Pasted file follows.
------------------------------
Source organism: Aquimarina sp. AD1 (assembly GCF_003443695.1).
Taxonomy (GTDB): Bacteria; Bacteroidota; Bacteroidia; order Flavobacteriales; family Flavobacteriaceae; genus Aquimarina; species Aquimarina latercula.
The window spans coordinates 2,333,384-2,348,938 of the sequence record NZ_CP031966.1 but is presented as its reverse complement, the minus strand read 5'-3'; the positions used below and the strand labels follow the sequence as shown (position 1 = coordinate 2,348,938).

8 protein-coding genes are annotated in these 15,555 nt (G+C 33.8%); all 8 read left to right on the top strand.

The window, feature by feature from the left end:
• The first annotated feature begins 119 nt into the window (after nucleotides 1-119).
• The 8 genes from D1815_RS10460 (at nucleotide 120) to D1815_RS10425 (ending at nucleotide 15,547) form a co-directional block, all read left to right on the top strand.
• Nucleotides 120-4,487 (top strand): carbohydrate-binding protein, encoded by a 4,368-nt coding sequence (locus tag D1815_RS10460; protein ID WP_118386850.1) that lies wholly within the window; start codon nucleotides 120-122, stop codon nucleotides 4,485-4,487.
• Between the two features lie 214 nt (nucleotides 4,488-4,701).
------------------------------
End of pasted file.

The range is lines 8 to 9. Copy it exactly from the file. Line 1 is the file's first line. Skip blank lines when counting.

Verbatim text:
• Nucleotides 120-4,487 (top strand): carbohydrate-binding protein, encoded by a 4,368-nt coding sequence (locus tag D1815_RS10460; protein ID WP_118386850.1) that lies wholly within the window; start codon nucleotides 120-122, stop codon nucleotides 4,485-4,487.
• Between the two features lie 214 nt (nucleotides 4,488-4,701).